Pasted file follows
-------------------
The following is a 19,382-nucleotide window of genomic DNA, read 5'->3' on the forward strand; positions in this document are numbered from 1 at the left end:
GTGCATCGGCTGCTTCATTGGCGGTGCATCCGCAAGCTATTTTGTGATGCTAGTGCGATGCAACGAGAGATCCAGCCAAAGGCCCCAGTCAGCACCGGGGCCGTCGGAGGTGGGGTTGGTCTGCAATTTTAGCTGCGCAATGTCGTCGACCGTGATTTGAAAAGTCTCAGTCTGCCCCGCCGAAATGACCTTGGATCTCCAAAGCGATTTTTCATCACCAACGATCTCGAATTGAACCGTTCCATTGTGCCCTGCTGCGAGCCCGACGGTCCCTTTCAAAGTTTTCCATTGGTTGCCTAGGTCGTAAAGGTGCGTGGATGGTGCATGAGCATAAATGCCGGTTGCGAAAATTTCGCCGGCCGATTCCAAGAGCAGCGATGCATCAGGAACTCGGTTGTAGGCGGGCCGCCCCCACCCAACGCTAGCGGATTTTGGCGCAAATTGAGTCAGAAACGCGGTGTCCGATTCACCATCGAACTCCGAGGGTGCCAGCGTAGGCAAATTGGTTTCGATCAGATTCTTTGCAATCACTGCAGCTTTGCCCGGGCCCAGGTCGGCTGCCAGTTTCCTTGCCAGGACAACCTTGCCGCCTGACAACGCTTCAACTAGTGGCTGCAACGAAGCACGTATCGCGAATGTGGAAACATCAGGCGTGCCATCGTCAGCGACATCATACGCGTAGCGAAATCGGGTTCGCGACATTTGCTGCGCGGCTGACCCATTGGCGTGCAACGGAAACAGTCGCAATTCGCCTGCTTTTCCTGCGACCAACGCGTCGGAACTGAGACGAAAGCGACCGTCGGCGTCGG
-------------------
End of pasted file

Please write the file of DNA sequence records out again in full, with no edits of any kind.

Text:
The following is a 19,382-nucleotide window of genomic DNA, read 5'->3' on the forward strand; positions in this document are numbered from 1 at the left end:
GTGCATCGGCTGCTTCATTGGCGGTGCATCCGCAAGCTATTTTGTGATGCTAGTGCGATGCAACGAGAGATCCAGCCAAAGGCCCCAGTCAGCACCGGGGCCGTCGGAGGTGGGGTTGGTCTGCAATTTTAGCTGCGCAATGTCGTCGACCGTGATTTGAAAAGTCTCAGTCTGCCCCGCCGAAATGACCTTGGATCTCCAAAGCGATTTTTCATCACCAACGATCTCGAATTGAACCGTTCCATTGTGCCCTGCTGCGAGCCCGACGGTCCCTTTCAAAGTTTTCCATTGGTTGCCTAGGTCGTAAAGGTGCGTGGATGGTGCATGAGCATAAATGCCGGTTGCGAAAATTTCGCCGGCCGATTCCAAGAGCAGCGATGCATCAGGAACTCGGTTGTAGGCGGGCCGCCCCCACCCAACGCTAGCGGATTTTGGCGCAAATTGAGTCAGAAACGCGGTGTCCGATTCACCATCGAACTCCGAGGGTGCCAGCGTAGGCAAATTGGTTTCGATCAGATTCTTTGCAATCACTGCAGCTTTGCCCGGGCCCAGGTCGGCTGCCAGTTTCCTTGCCAGGACAACCTTGCCGCCTGACAACGCTTCAACTAGTGGCTGCAACGAAGCACGTATCGCGAATGTGGAAACATCAGGCGTGCCATCGTCAGCGACATCATACGCGTAGCGAAATCGGGTTCGCGACATTTGCTGCGCGGCTGACCCATTGGCGTGCAACGGAAACAGTCGCAATTCGCCTGCTTTTCCTGCGACCAACGCGTCGGAACTGAGACGAAAGCGACCGTCGGCGTCGG